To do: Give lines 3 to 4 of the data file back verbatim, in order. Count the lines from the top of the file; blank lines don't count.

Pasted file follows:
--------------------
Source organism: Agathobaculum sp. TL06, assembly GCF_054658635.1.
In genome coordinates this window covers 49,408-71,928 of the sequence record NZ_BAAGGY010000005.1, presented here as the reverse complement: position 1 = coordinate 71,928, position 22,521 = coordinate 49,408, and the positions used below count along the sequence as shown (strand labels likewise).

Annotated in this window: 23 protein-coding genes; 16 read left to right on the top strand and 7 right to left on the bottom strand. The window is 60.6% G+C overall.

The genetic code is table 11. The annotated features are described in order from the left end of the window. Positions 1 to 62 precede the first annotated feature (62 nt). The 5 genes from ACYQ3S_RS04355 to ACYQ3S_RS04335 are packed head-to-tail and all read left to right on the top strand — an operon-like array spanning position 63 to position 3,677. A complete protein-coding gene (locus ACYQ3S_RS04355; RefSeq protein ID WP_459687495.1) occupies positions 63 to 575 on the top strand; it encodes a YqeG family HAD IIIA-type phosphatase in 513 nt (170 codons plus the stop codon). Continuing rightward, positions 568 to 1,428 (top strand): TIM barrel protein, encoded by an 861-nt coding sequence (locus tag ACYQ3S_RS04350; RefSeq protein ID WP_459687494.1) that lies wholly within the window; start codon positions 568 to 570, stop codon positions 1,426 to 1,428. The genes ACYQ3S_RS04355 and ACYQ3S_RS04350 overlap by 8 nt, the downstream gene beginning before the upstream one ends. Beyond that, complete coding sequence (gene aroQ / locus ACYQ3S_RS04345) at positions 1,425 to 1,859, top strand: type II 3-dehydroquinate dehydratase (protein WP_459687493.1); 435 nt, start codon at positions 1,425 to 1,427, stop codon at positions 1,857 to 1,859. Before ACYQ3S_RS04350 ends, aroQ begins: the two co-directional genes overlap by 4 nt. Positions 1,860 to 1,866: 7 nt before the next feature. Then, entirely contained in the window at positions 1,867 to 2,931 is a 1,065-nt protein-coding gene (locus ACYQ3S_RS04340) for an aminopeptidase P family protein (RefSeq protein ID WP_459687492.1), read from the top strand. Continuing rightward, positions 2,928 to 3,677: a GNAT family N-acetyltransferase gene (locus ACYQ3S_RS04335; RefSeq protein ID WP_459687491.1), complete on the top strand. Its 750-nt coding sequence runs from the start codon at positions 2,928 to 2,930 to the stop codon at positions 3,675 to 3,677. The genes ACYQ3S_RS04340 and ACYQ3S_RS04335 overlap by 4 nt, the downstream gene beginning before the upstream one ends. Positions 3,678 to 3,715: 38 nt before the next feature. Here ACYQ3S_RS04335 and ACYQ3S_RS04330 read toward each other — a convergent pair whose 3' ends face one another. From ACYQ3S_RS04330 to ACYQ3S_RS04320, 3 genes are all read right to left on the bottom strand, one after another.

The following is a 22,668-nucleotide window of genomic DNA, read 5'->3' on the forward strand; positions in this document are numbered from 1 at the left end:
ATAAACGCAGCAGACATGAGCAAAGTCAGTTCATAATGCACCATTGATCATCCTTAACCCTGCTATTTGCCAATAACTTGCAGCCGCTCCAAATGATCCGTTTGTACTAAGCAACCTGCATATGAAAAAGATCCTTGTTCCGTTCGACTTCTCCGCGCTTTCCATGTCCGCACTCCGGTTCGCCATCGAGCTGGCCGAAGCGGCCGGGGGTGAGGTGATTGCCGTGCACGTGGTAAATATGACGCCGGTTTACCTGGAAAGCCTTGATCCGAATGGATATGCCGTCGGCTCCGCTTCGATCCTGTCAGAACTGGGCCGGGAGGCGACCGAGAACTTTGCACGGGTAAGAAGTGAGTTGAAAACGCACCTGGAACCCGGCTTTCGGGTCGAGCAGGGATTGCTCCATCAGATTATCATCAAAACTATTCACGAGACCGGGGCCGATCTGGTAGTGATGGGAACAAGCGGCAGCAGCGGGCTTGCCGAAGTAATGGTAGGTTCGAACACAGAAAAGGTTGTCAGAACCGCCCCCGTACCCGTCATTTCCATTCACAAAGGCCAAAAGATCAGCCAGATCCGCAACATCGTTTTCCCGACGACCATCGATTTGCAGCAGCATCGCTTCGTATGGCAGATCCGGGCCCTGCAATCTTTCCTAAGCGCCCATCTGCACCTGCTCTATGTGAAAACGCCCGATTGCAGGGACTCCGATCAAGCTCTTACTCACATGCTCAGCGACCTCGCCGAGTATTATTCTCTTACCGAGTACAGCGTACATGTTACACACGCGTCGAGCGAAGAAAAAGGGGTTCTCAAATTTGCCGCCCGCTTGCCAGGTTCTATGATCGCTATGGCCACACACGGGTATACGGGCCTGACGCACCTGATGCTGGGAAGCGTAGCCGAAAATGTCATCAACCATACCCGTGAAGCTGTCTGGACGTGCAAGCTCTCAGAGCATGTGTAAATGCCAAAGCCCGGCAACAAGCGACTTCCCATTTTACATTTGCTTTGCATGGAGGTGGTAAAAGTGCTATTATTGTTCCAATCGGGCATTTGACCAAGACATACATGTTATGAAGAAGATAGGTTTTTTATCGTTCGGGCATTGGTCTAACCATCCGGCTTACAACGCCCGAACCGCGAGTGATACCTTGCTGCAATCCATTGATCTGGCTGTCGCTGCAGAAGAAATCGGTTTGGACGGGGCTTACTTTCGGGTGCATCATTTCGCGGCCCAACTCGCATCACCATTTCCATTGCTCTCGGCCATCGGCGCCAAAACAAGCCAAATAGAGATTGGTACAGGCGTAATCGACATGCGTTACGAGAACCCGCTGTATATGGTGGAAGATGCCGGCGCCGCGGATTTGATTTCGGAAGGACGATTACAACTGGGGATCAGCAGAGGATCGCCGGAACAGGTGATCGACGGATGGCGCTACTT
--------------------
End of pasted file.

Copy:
Annotated in this window: 23 protein-coding genes; 16 read left to right on the top strand and 7 right to left on the bottom strand. The window is 60.6% G+C overall.

The genetic code is table 11. The annotated features are described in order from the left end of the window. Positions 1 to 62 precede the first annotated feature (62 nt). The 5 genes from ACYQ3S_RS04355 to ACYQ3S_RS04335 are packed head-to-tail and all read left to right on the top strand — an operon-like array spanning position 63 to position 3,677. A complete protein-coding gene (locus ACYQ3S_RS04355; RefSeq protein ID WP_459687495.1) occupies positions 63 to 575 on the top strand; it encodes a YqeG family HAD IIIA-type phosphatase in 513 nt (170 codons plus the stop codon). Continuing rightward, positions 568 to 1,428 (top strand): TIM barrel protein, encoded by an 861-nt coding sequence (locus tag ACYQ3S_RS04350; RefSeq protein ID WP_459687494.1) that lies wholly within the window; start codon positions 568 to 570, stop codon positions 1,426 to 1,428. The genes ACYQ3S_RS04355 and ACYQ3S_RS04350 overlap by 8 nt, the downstream gene beginning before the upstream one ends. Beyond that, complete coding sequence (gene aroQ / locus ACYQ3S_RS04345) at positions 1,425 to 1,859, top strand: type II 3-dehydroquinate dehydratase (protein WP_459687493.1); 435 nt, start codon at positions 1,425 to 1,427, stop codon at positions 1,857 to 1,859. Before ACYQ3S_RS04350 ends, aroQ begins: the two co-directional genes overlap by 4 nt. Positions 1,860 to 1,866: 7 nt before the next feature. Then, entirely contained in the window at positions 1,867 to 2,931 is a 1,065-nt protein-coding gene (locus ACYQ3S_RS04340) for an aminopeptidase P family protein (RefSeq protein ID WP_459687492.1), read from the top strand. Continuing rightward, positions 2,928 to 3,677: a GNAT family N-acetyltransferase gene (locus ACYQ3S_RS04335; RefSeq protein ID WP_459687491.1), complete on the top strand. Its 750-nt coding sequence runs from the start codon at positions 2,928 to 2,930 to the stop codon at positions 3,675 to 3,677. The genes ACYQ3S_RS04340 and ACYQ3S_RS04335 overlap by 4 nt, the downstream gene beginning before the upstream one ends. Positions 3,678 to 3,715: 38 nt before the next feature. Here ACYQ3S_RS04335 and ACYQ3S_RS04330 read toward each other — a convergent pair whose 3' ends face one another. From ACYQ3S_RS04330 to ACYQ3S_RS04320, 3 genes are all read right to left on the bottom strand, one after another.